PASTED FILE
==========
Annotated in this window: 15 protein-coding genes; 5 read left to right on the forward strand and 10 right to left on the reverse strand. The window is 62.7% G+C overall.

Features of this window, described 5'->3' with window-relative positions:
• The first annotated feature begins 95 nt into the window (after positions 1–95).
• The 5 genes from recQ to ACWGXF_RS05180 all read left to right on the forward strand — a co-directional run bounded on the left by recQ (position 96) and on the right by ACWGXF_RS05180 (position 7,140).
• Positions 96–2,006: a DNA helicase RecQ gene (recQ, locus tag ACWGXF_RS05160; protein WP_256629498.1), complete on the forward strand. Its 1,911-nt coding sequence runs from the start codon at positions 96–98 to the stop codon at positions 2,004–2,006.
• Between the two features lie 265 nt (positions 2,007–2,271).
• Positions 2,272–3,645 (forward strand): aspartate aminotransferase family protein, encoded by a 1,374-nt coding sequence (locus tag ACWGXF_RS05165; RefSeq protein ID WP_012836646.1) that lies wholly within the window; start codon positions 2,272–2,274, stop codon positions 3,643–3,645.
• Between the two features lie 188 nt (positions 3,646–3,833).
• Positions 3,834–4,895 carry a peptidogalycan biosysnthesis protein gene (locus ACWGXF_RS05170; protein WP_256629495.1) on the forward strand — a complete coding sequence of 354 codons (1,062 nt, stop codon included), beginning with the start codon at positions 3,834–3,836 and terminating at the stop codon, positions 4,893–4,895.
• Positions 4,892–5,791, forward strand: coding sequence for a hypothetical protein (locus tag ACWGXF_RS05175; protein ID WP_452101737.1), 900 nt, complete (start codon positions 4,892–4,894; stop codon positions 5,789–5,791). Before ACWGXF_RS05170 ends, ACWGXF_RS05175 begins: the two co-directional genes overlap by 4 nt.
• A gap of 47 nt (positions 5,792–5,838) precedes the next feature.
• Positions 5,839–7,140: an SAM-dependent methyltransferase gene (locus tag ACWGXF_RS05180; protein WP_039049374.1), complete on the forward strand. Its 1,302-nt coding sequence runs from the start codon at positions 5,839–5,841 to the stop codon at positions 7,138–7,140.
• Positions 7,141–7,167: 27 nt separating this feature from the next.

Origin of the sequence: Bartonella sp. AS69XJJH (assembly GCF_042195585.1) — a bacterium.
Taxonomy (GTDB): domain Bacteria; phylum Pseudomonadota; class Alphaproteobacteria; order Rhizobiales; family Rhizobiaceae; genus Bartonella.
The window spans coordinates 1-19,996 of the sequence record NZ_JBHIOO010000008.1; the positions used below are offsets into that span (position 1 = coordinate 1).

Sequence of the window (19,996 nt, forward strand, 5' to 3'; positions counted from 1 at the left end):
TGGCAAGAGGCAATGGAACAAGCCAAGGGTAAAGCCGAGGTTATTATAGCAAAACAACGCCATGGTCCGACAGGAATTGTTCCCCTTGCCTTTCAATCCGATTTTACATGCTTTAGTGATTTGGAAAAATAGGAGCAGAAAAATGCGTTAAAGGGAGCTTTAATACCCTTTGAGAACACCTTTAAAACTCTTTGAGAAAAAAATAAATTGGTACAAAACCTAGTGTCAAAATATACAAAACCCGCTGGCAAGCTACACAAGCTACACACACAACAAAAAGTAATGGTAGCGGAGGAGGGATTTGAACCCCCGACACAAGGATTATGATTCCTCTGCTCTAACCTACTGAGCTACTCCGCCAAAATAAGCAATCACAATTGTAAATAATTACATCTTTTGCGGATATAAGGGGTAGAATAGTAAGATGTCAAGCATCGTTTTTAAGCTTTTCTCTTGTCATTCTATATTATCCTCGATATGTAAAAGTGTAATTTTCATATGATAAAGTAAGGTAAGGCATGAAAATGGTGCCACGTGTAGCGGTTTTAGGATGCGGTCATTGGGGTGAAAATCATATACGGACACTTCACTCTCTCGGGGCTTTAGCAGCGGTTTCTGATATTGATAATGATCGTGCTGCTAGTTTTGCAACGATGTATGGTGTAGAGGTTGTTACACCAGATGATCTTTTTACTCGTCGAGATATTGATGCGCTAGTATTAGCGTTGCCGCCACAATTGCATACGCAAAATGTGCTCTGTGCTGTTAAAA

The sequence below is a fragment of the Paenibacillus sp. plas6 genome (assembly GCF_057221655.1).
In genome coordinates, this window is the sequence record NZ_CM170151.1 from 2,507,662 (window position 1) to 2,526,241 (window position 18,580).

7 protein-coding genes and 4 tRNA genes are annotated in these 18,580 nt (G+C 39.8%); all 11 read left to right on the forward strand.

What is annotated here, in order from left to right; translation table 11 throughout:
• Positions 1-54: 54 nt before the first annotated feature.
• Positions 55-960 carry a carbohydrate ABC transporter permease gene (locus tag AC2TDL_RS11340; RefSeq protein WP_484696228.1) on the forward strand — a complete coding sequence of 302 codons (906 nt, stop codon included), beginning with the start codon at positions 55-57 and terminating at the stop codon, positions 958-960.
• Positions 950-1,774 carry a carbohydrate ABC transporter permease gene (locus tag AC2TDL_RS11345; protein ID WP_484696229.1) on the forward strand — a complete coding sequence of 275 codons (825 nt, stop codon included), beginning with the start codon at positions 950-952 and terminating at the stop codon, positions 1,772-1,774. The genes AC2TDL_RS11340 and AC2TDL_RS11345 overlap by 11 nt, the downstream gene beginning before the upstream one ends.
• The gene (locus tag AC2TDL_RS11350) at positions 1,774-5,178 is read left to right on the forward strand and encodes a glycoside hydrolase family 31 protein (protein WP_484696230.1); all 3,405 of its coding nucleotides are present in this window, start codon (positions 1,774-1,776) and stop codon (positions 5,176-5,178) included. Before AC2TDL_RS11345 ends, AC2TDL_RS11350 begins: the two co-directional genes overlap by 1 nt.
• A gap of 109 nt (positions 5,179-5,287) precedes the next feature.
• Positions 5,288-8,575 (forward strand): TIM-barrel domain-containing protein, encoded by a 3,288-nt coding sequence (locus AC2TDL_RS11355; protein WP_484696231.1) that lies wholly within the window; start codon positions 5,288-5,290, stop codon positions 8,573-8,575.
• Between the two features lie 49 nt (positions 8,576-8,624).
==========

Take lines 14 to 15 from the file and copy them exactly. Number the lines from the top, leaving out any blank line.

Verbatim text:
Origin of the sequence: Bartonella sp. AS69XJJH (assembly GCF_042195585.1) — a bacterium.
Taxonomy (GTDB): domain Bacteria; phylum Pseudomonadota; class Alphaproteobacteria; order Rhizobiales; family Rhizobiaceae; genus Bartonella.